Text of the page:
Posted on Feb 12, 2012 in More Visitors: SEO & SEM | 0 comments

In Blogging Writes thus far I have discussed the state of the newspaper industry, and started to present some of the innate strengths that the industry can leverage in order to survive. But I also want to dedicate a good few postings to very practical matters, balancing between those that drive news revenue and those that drive visitor traffic and reader engagement.

Search Engine Optimization (SEO), and its paid counterpart, Search Engine Marketing (SEM), are critical for the success of a news site. They are one of the primary drivers of online traffic (circulation). No matter how good the editorial product, word-of-mouth viral growth will always need a boost from SEO.

There are many web sites that discuss SEO, and there are many especially bad how-to sites (based more on myths and just plain voodoo than on fact). As an SEO expert it’s tempting to write about SEO generically and try to dispel some of the common misconceptions, but that’s likely to drive some controversy and confuse the point of this blog.

Instead, I’m going to focus on the art and science of SEO as it relates specifically to the news industry. This will be a multi-part series, covering the following topics:

Part 1: Why optimize for search?

Search, the act of looking something up on a search engine like Google or Bing, ranks second to email use as the most popular activity online. Over 50% of Internet users perform a search on a typical day. In fact, search is well ahead of other popular internet activities, such as checking the news, which 39% of internet users do on a typical day, or checking the weather, which 30% do on a typical day. (source: Jim Jansen, Pew Research/Internet and American Life Project, 2010, based on original research by Deborah Fallows, PhD. )

Why is this relevant to news? Search has become increasingly important as the starting point for news consumption. As early as 2010 the Pew Project for Excellence in Journalism reported:  “Younger generations especially begin their news consumption through search.”  (The State of the News Media 2010)

Many editors and publishers mistakenly think that their Home page is the main entry page to their site. As a result, they think about the site design and architecture in terms of its flow from the Home page. But that is deeply flawed thinking.

In the news industry, where brand loyalty is generally low (the subject of yet another Pew Research report), and content has become highly commoditized, the home page can represent less than 1% of overall direct traffic. Direct traffic is traffic that originated elsewhere, so this measures how visitors first come to your site.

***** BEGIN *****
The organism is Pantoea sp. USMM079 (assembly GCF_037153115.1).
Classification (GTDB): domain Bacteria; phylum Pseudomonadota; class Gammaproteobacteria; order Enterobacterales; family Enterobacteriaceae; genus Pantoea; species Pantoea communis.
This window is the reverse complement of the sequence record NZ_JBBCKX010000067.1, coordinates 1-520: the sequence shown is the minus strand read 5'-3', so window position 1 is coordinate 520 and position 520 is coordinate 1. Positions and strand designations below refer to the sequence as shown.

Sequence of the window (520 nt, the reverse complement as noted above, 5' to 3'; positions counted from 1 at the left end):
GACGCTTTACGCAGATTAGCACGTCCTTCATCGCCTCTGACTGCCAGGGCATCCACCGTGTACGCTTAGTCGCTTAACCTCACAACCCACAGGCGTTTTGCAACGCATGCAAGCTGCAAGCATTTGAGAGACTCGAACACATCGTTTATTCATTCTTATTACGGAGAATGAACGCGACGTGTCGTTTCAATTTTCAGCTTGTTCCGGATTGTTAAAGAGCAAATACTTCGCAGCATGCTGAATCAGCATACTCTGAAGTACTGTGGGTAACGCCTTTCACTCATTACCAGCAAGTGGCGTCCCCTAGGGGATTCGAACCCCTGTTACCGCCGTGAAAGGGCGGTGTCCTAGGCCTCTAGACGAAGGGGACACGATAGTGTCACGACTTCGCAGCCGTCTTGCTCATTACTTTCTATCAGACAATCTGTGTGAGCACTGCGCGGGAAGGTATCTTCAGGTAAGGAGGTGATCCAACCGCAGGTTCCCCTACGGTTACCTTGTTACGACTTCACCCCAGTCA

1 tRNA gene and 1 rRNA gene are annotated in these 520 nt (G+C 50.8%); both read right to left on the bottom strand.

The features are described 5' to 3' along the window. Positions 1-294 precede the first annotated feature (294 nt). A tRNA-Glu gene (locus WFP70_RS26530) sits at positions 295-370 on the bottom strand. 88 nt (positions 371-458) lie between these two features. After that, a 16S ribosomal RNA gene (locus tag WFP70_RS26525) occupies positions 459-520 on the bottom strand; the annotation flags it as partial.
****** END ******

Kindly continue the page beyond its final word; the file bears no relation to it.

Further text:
If you are like most online news outlets, as much as 90% of the direct traffic to your site comes from a search engine like Google or Bing, directly to your individual story pages. How does this effect your thinking about site visitors and their traffic patterns?

First, it means that home page design is far less important than once thought. It is true that the home page is important for your brand identity. Often the very next page a visitor clicks on, after landing on a story page, it serves to introduce the visitor to the important and breaking stories of the day, as well as to orient them to the overall organization of the news site.

But if the home page is too often the second page visited after reading a story, this can also indicate a serious flaw in the story page template design, especially as it relates to “stickiness.” (And as we will discuss in a future post, there are ways to measure this stickiness, just as there are ways to measure your home page and story page traffic statistics.)

Because they are usually the first page the visitor encounters, story page templates need to be designed to keep the visitor on the site. They have to serve as:

  • guide pages, leading the visitor to additional relevant content (relevant to the original search topic),
  • teaser pages, introducing the reader to other featured articles that editorial would like to promote, and
  • navigational pages, not only introducing the reader to more stories, but introducing them to the overall editorial structure of the site, especially how it is organized into topics in order to facilitate casual browsing.

Each story page must be highly optimized for SEO. Without that SEO boost, your story pages–the most common entry point to your news site–will fail to rise in the search engines. The site will fail to reach its traffic potential, and all your hard work in producing quality content will be greatly diminished.

Remember, a search engine like Google is in effect the real home page of a news site!